SNAPE MALTINGS 1 Essay Example

  • Category:
    Architecture
  • Document type:
    Article
  • Level:
    Undergraduate
  • Page:
    2
  • Words:
    779

Snape Maltings

Snape Maltings

Situated on the banks of River Alde, Snape Maltings is an art building. It is reputable mostly because of the concert hall that happens to be one of the chief sites of the Aldeburgh Festival, which is held annually (Pipe 1999, p. 101). The available information suggests that the Maltings was originally meant for the malting of barley to brew beer (Clark 1998, p. 99). After malting beer from local barley, it was taken to London before being exported to mainland Europe. Currently, many shops, restaurants, galleries, as well as a Concert Hall fill the old structures (Anderson 2010, p. 15). After visiting the site, a number of things emerge as striking and good to behold.

The site has four significant venues, including the Snape Maltings Concert Hall, Britten-Pears Building, Hoffmann Building as well as Holst Library (Worpole 2003, p. 67). The Concert Hall, which was constructed in the mid-19th century by Newson Garrett was initially used as a Malthouse. It is important to note that the Snape Maltings Concert Hall was seriously destroyed by fire just two years after its grand opening by HM Queen Elizabeth II. Despite the ordeal, the space was reopened in time for the Aldeburgh Festival the following year. On the other hand, the Hoffmann Building was opened in May 2009. It has two spaces appropriate for performances and several conventional rehearsal rooms, a social area, and office space. The most intriguing part of the building is definitely the new Britten Studio, which was constructed purposely to have an exceptional and supple acoustic with the best sound insulation for recording (Barron 2009, p. 33). The Hoffmann Building is suitable for orchestral rehearsals, and it can hold up to 340 people (Holst 1977).

While the Holst Library is not part of the Snape Maltings, it has a very close relationship to the complex. Imogen Holst, a close friend of Benjamin Britten, gave most of the original contents in the complex (Anderson 2011, p. 80). The library is found in two rooms, which are strategically located on the second floor of the BPP buildings in the complex, and it has books, audio materials as well as scores that cover many genres. There is a Dovecote Studio for visual artists. It is situated in one of the most sensitive buildings on the Snape Maltings. It is evident that the ruin of a dovecote is found significantly on the edge of the marsh. The design complements the characteristic architecture of the Maltings because of the sensitivity in addition to being brusquely contemporary. This studio solves the problem of working in a fragile ruin in a way that brings together materials, design, pre-fabrication and delivery to the site (Sheldrake 2013, p. 70).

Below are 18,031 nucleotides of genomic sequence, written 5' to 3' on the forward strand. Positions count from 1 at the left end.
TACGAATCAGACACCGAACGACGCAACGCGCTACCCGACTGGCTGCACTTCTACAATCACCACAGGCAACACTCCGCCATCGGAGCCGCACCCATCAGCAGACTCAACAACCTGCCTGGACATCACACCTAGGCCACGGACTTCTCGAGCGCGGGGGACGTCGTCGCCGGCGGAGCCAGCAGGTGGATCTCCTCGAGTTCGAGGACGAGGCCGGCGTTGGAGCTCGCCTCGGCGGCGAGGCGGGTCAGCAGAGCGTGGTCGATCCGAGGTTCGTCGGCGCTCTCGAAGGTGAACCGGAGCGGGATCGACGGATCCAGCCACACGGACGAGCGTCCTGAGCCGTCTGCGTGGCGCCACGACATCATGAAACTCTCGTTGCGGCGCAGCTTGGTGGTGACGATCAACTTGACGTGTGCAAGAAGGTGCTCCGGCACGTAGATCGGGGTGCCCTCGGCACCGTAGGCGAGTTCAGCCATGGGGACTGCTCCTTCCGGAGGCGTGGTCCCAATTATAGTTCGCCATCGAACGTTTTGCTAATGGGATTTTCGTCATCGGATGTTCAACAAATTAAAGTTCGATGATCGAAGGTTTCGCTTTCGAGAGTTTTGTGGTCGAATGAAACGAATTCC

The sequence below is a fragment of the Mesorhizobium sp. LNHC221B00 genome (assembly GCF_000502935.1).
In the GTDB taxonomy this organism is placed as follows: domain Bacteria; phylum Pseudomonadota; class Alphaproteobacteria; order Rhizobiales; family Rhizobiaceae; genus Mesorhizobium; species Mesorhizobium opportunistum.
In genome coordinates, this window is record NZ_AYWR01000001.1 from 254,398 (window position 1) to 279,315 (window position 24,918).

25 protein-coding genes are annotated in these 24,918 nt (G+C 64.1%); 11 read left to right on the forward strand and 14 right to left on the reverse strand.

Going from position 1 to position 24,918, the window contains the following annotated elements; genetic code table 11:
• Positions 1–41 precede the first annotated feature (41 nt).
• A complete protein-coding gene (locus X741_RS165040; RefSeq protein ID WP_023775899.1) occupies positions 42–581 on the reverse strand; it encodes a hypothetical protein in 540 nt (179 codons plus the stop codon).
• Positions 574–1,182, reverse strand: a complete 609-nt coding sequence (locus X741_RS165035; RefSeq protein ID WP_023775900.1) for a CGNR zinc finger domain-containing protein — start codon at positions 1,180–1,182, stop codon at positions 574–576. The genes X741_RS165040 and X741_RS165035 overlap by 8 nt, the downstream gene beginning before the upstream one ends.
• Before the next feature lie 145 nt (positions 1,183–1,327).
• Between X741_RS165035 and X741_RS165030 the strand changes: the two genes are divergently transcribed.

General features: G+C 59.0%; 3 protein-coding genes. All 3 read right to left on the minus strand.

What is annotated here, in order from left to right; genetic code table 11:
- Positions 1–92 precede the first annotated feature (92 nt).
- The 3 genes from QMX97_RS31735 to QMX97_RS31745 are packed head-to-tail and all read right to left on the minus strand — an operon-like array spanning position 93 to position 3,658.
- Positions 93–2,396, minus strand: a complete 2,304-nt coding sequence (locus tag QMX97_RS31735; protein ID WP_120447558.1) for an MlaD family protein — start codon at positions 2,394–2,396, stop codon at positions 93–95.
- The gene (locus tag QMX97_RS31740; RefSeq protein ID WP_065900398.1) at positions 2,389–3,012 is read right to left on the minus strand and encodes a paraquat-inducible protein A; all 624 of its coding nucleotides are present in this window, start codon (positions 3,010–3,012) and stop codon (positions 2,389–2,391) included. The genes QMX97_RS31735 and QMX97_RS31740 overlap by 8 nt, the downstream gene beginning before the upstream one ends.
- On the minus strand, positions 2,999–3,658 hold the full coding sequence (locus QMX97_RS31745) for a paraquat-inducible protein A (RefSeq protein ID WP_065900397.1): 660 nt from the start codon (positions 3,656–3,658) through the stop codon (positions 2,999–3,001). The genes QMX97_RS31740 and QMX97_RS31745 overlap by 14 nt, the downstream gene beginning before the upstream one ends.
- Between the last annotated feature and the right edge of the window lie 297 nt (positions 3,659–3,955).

From the inside, the Dovecote Studio reveals the internal capacity of the Victorian structure as a Corten steel “lining” (Bloszies 2013, p. 124). In addition, the monocoque-welded building was constructed next to the ruin and craned in after completion. It is completely welded in one piece similar to the hull of a ship. This is meant for weather tightness, besides lining with insulated plywood. Snape Maltings also has the Trask artists’ café curved from one existing storey building at the edge of the wetland. It links different working and circulation spaces of the Britten Pears School and the Concert Hall. Therefore, the cafe is integral to music. The first three stages of accommodation and retail space have been finished. It occupies two abandoned structures around a common courtyard. A retail space exists on the ground level, with the derelict of the turning floors kept at one end (Mathias 1959, p. 212). The wetland of the Snape Malting gives the complex the tranquillity needed. Visiting the site will give a peaceful feeling, especially looking at the wetland in comparison to the building. The green view of the wetland makes the entire site natural. The dressing room inside the complex was fascinating to behold. It is so comfortable that a person can overlook the original function of the complex.

References List

Anderson, J., 2011. Architectural design. Lausanne, AVA Academia.

Anderson, J., 2010. Basics architecture 03: Architectural design (Vol. 3). AVA Publishing.

Barron, M., 2009. Auditorium acoustics and architectural design. Routledge.

Bloszies, C., 2013. Old Buildings New Designs: Architectural Transformations. Princeton Architectural Press.

Clark, C., 1998. The British malting industry since 1830. A&C Black.

Holst, I., 1977. Working for Benjamin Britten. The Musical Times118(1609), pp.202-206.

Mathias, P., 1959. The brewing industry in England 1700-1830. CUP Archive.

Pipe, J., 1999. Port on the Alde: Snape and the Maltings. Snape Maltings.

Sheldrake, P., 2013. Spirituality: a brief history. John Wiley & Sons.

Worpole, K. 2003. Last landscapes: the architecture of the cemetery in the West. London, Reaktion.